Lynn M. Morgan

“Reproductive Governance in Mexico and Central America”

“I’ve been working here at SAR on changes in reproductive health policy in Latin America over the last ten to fifteen years or so. The changes that have been going on in reproductive health policy have been dramatic and very quick and very transformative for the society, or societies, as a whole, and have been making an enormous difference in the lives of women and men in those societies. So I’ve been interested in documenting as a social scientist how those changes are happening and why they’re happening the way they are, which in many cases is quite different from what might be expected given the political parties that are in office in the countries where these things are transpiring.”

From the Interview

“There’s a lot of tension between certain kinds of socioeconomic changes that are going on in the region [Latin America] and an effort to control people’s health, to control people’s fertility both through migration and through changes in the labor force, changes in health care which involve the privatization of health services and also the introduction of different kinds of technologies—pharmaceutical technologies and infertility technologies and so forth that are available. So all these things have changed and made the picture much more complex than it ever was in the past, and this is what we mean by the term ‘reproductive governance’: trying to put the profile of reproductive health into a larger context of these changes that are occurring in the region.”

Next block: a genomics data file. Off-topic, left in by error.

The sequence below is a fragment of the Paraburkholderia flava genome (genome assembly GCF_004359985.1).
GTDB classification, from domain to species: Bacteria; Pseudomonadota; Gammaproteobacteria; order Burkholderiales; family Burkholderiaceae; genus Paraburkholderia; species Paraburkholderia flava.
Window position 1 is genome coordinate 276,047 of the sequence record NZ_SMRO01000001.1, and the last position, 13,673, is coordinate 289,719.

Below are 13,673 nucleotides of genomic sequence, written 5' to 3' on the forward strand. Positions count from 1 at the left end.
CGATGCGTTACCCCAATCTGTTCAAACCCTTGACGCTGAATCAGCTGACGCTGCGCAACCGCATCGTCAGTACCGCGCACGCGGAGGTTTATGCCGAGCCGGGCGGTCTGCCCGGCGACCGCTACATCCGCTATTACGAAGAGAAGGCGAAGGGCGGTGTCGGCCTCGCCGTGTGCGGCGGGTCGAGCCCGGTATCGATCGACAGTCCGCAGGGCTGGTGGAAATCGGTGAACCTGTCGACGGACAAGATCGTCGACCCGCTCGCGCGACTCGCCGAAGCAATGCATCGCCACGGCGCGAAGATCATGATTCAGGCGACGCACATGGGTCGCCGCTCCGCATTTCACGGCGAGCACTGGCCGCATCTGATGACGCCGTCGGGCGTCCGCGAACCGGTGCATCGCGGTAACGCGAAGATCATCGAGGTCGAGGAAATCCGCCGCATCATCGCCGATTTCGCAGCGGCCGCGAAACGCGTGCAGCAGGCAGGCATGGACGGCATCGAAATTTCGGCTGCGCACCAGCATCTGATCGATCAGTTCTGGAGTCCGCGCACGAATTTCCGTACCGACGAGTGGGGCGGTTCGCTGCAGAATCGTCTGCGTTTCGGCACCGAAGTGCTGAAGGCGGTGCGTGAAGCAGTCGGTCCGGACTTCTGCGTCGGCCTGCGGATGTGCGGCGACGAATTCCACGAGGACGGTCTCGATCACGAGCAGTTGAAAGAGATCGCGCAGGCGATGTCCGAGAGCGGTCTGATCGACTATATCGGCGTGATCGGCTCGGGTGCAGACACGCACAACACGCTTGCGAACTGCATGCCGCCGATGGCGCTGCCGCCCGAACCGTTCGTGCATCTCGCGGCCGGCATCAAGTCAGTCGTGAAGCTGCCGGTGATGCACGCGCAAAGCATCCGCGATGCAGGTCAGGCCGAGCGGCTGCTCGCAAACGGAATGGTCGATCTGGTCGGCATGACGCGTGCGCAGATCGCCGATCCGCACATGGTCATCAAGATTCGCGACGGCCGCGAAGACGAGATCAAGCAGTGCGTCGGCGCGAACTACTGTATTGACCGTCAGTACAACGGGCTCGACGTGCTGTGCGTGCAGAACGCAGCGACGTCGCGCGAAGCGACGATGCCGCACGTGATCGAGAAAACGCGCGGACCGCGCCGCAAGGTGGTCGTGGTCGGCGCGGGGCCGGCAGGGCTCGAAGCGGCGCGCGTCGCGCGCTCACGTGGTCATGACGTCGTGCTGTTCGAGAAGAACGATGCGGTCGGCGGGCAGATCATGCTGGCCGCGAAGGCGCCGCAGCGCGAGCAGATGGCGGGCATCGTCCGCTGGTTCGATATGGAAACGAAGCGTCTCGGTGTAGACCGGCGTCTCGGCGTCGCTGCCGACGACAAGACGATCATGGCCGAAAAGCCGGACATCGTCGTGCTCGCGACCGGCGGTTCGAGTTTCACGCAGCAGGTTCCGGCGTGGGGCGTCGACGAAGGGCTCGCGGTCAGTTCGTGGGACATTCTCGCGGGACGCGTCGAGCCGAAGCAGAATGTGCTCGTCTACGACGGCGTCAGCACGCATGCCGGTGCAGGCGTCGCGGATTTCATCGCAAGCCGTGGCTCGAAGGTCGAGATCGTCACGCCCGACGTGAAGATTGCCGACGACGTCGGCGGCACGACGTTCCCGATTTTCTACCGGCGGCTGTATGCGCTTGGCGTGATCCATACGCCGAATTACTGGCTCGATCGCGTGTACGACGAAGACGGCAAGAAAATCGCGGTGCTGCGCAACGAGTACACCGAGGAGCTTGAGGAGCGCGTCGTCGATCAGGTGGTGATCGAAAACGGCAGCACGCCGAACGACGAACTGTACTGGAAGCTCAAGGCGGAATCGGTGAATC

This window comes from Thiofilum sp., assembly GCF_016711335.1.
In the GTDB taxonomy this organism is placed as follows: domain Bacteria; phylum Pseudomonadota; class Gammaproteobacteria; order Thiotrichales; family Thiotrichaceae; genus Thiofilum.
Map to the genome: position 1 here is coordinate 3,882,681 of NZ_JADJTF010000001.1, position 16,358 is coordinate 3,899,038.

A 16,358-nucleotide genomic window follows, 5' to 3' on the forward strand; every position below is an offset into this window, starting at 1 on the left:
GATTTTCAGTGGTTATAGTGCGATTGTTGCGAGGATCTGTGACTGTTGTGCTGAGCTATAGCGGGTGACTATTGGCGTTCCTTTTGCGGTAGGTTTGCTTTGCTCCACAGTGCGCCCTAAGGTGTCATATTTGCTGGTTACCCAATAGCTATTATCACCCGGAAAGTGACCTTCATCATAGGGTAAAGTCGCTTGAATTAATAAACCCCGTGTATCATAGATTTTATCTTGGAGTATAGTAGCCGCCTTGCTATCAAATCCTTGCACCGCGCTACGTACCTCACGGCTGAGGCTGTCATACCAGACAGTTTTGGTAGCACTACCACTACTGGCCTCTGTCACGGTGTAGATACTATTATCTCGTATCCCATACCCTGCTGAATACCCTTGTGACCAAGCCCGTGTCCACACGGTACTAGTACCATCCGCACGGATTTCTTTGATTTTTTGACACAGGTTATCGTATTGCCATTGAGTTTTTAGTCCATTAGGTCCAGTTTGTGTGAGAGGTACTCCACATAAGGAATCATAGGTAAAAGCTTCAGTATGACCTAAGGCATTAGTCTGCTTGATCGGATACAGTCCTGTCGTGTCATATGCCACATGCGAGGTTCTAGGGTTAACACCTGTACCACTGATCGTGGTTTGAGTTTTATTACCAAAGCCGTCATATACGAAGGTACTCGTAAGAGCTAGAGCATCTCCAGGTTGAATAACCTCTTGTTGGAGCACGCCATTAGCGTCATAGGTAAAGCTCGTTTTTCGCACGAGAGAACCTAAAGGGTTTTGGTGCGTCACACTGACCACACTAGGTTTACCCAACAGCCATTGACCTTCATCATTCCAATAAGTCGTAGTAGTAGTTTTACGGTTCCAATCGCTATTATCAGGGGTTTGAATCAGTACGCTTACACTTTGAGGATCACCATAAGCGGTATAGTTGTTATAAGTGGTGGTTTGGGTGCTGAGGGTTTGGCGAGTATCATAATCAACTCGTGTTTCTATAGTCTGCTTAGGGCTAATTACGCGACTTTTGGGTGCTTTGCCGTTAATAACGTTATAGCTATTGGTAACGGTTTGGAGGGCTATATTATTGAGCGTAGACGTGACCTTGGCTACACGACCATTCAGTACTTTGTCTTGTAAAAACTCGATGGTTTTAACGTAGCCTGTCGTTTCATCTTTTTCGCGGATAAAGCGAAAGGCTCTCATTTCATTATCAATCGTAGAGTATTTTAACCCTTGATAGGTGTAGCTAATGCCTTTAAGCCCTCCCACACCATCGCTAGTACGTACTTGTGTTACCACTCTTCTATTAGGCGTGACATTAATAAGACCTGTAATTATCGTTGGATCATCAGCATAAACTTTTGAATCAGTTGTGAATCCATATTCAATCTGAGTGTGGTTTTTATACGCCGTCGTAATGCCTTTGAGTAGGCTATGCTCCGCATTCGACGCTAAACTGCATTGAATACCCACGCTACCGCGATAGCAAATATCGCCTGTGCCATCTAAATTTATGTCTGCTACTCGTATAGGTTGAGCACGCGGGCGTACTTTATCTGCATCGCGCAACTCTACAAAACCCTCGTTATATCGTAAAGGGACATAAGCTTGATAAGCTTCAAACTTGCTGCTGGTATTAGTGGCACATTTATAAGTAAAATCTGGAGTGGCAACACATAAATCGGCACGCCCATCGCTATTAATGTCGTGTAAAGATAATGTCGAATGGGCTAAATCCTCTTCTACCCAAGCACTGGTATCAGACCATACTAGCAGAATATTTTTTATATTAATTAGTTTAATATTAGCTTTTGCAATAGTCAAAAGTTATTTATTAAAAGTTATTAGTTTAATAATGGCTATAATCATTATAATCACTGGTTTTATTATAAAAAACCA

Why does your work matter?

“As a phrase, ‘human rights’ has a very different kind of valance in Latin American countries that have come out of military dictatorships or civil war. A ‘right to life’ may refer to ‘my right not to be killed by the military,’ rather than to the ‘right to life’ of a fetus.”“There are in Latin America about 280 million women and girls, and it’s really only in the last ten or fifteen years that the issue of reproductive health and reproductive rights has started to emerge into public consciousness as a matter of debate. … The work that I’m trying to do is to take a step back from that advocacy position and to try and understand what’s going on in terms of a larger context. It’s not just about whether women do or do not get the right to particular kinds of health services. It’s about how this happens in a context in which they’re also being asked to participate more frequently in the labor force, in which they’re being asked to help make their families better either by staying back at home while men migrate to other countries, sometimes to the United States, to work, or they themselves are migrating north and south to work and to try and better the circumstances for themselves and their families. So it’s a really critical issue.”

Find out more about Lynn M. Morgan by visiting the SAR website (opens in new browser window).

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